Crucial credit system
Updated: 2014-05-07 09:14
A recently drafted plan on building a comprehensive social credit system has secured preliminary approval from the State Council. Compared with previous efforts, the new plan will record people's credit histories. This is a much needed step, and a Beijing Youth Daily editorial praised the move, saying it will help restore creditability in society and in fighting corruption.
In traditional Chinese culture, creditworthiness has been cherished as both a virtue and the basis for a person surviving in society. In the market economy this has been transformed into a legal rather than a moral principle.
However, the lack of creditworthiness seems quite rampant at present, which has seriously disturbed the economic order and destroyed people's confidence in commerce. The causes are many, but the absence of national credit records must be a primary one. Without any reliable, accessible record, it is easy for those who fail to pay their debts to conceal themselves.
Therefore the plan is timely. As early as 2003, the idea of a nationwide system to record a person's creditworthiness was raised and the 18th Party congress in October 2013 stressed the necessity of promoting a system to determine people's financial soundness. The new plan will honor these by depriving discredited persons of the cloak of invisibility.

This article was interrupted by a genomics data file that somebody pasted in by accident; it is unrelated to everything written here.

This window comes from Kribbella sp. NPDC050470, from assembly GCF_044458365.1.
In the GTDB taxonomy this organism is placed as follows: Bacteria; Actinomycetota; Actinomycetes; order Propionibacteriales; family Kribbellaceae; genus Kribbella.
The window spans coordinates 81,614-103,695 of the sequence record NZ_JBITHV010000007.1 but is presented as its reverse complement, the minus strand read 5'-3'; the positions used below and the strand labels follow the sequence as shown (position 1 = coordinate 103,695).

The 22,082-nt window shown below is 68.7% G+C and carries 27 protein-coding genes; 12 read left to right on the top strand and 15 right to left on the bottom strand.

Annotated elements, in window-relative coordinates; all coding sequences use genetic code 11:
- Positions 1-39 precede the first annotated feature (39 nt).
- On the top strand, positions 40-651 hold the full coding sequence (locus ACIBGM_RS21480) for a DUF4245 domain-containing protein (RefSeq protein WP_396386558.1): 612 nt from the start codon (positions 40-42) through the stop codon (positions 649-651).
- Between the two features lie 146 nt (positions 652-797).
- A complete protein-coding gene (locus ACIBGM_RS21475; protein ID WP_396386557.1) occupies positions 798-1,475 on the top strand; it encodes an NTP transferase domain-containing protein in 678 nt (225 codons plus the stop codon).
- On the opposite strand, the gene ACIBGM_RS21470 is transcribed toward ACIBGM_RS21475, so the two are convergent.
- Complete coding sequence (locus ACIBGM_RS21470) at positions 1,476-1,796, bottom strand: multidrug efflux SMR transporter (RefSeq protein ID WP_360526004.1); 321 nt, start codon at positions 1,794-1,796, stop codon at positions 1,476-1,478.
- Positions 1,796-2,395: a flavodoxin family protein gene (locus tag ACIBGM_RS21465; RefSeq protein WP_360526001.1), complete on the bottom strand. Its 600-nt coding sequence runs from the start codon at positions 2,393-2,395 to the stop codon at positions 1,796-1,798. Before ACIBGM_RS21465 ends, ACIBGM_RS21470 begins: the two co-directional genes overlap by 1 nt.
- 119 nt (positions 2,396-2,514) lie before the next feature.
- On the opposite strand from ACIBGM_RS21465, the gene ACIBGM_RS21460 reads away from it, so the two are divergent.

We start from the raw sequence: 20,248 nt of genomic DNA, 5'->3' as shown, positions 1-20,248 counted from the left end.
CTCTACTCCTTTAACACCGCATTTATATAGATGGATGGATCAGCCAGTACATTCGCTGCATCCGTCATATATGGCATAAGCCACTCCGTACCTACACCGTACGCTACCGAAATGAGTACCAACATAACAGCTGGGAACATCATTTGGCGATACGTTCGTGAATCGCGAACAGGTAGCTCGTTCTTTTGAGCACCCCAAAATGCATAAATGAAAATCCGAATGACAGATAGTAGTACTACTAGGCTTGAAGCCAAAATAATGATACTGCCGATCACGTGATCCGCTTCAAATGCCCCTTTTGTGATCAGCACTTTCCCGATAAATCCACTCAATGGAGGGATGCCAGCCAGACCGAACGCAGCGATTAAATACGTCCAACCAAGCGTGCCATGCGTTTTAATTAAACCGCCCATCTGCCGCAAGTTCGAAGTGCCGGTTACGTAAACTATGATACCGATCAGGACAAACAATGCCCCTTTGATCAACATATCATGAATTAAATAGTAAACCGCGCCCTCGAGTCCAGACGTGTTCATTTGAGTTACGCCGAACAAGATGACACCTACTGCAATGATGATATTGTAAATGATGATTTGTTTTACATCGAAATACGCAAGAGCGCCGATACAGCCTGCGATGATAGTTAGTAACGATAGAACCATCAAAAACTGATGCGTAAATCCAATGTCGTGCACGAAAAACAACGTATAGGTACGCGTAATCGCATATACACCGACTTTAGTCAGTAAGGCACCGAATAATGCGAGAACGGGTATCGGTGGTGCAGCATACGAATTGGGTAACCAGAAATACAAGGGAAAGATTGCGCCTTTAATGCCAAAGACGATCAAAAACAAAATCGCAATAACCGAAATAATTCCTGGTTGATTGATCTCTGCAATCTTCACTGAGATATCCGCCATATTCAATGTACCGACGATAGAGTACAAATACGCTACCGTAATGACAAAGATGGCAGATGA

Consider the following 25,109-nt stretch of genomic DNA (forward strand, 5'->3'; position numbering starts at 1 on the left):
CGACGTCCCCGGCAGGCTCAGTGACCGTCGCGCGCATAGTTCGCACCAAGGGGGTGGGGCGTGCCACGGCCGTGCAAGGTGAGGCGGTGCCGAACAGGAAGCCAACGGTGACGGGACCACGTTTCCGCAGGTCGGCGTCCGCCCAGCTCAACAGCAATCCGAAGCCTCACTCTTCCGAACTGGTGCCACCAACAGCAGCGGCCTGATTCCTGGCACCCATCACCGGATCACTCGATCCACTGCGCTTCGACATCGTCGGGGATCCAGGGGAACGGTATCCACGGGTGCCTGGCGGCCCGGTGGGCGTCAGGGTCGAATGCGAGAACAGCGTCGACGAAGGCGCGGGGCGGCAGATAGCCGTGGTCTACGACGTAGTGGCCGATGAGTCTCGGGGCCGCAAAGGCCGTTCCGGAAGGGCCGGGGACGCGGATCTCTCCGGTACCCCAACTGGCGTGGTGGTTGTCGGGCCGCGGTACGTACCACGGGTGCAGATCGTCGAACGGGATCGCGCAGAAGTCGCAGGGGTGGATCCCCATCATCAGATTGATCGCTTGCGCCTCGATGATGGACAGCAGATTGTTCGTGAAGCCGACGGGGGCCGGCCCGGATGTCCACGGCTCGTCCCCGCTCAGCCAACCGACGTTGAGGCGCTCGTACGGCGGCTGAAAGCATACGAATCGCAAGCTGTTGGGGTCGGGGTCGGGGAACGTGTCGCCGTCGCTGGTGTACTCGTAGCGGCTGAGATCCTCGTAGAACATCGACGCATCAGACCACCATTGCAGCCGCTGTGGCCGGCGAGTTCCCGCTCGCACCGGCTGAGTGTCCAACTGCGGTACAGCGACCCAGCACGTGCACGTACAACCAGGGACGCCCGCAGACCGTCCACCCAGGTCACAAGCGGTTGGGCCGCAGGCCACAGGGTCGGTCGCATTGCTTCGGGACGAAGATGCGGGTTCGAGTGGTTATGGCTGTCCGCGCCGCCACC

In 2013, when the Supreme People's Court published a list of discreditable persons subject to judgments on its website, and banned them from activities such as luxurious spending, many of them quickly repaid their debts. A comprehensive credit system will doubtlessly put even more pressure upon people to pay what they owe.
The new plan is also expected to push realname registration of financial accounts, to prevent corrupt officials from concealing and transferring illegal income under false names, which is a positive step in the fight against corruption. Also more information about officials, such as job performance, might be incorporated in the system to better supervise power.
Of course, it is necessary to protect citizens' privacy in implementing the plan. But building a national system to record people's credit history is a positive step toward constructing a financially sound society and we hope the plan can play its role as expected.